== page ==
Hrmm. Tricky one, Kristine.
I'm tempted to point you to this article and leave it at that, but I think it's worth the time to revisit this question.
When you seriously think about it blogs are nothing more than a stripped down CMS (content management system). And, like all other CMSes, blogs enable you to worry about the design, the look and the feel only once (at the very beginning) after which you can ignore code and concentrate on your content. NYT online runs completely on Wordpress, and they only had to hire a designer, Khoi Vinh, once.
I suppose the 2nd thing blogs have going for them is the perception the Internet has towards blogs. Much of today's online recreational reading comes from blogs - I point to Dooce, Kottke, the hundred other online journals of friends and family that are read by a close personal circle. People come to blogs ready to read, to be entertained, and blogs are designed primarily to allow this recreational reading to happen. They have RSS feeds, for starters, making it way easier to follow updates to your blogs.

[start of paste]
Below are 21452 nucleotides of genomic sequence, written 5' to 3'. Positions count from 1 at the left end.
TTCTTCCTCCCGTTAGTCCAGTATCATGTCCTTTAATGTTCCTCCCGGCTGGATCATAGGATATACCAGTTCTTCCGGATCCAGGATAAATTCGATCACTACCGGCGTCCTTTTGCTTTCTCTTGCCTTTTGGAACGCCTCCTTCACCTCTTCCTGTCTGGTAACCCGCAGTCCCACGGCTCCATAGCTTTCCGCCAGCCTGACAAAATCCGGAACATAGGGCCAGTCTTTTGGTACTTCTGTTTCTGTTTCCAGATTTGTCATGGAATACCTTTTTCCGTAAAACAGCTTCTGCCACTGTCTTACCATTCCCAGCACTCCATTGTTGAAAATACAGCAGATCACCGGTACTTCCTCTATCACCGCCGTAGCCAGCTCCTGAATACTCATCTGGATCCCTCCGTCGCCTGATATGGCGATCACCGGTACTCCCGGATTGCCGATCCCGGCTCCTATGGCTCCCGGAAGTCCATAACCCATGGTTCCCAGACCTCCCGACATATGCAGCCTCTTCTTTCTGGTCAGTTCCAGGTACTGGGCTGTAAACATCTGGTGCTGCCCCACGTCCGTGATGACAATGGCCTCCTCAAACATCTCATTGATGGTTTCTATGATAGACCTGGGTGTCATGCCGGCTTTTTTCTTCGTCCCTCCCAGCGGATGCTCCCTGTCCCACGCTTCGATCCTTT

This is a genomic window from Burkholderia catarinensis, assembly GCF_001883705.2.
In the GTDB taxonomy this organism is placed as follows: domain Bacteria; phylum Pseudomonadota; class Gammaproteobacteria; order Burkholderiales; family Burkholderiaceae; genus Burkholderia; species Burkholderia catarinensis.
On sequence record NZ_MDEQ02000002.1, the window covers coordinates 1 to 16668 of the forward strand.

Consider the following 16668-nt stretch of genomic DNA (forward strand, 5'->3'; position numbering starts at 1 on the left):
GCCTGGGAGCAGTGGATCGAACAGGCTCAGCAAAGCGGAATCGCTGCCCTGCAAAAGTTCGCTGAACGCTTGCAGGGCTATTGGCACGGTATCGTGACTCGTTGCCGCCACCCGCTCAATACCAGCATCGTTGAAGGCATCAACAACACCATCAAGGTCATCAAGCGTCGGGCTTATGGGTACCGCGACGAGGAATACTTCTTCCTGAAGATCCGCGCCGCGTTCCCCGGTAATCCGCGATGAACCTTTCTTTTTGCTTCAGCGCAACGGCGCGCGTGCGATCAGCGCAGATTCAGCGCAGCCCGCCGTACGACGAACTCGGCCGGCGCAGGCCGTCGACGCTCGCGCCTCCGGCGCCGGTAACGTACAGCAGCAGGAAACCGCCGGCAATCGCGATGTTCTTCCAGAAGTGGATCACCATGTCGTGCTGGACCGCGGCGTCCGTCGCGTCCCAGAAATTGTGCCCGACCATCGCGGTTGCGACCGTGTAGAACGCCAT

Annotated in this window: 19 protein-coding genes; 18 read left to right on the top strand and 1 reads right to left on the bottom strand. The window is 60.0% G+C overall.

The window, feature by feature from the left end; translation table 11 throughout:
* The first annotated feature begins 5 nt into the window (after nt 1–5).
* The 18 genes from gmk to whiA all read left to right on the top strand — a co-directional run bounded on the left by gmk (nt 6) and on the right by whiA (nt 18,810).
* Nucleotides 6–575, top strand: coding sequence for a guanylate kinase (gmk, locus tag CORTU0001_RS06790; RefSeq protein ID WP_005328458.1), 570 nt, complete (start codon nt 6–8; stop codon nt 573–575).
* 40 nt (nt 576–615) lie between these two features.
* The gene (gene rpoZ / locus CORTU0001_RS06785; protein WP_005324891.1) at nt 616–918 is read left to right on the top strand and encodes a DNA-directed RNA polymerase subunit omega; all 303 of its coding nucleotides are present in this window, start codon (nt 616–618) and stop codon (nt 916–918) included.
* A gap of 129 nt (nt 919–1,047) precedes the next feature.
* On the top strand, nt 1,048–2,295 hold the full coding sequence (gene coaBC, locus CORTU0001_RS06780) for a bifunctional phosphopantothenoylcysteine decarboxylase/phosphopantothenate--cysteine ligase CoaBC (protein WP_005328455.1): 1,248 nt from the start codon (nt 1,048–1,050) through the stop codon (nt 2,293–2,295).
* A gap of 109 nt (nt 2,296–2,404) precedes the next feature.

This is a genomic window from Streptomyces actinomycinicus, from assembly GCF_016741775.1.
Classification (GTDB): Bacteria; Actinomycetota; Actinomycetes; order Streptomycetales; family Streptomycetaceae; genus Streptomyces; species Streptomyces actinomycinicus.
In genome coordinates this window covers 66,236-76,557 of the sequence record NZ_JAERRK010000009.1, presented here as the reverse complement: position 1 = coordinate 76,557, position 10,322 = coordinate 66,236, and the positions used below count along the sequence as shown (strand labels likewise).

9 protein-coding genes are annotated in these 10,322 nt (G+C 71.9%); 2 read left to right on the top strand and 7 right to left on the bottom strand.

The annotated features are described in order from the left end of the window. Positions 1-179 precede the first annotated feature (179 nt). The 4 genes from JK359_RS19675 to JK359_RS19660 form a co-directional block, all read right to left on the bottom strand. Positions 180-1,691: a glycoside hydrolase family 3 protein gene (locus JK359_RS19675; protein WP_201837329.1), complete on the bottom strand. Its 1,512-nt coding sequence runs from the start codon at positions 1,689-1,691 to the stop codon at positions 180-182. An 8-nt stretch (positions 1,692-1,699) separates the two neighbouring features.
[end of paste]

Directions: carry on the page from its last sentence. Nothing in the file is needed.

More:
There's another argument, and this is Google related: blogs are far more search-engine-friendly than websites. Part of this is the way blogs archive your posts - the best way is according to date followed by topic title - and then there are tags. Entries with the right tags, which is really just another form of metadata, allow search engines to quickly categorize your content. I'm willing to bet you can do the exact same thing with a website, but it'll take up a lot more time and energy: apart from not needing to update every single page everytime I want to make a change, my blog has a sitemap and all I have to do is install a Wordpress plugin and click two buttons.
Granted, blogs are hard to get used to at first, and the code behind each system is unique and often hard to learn. But if you've got the time and the inclination, blogs provide unprecedented power to publish your content. And they're a lot easier in the long run as well.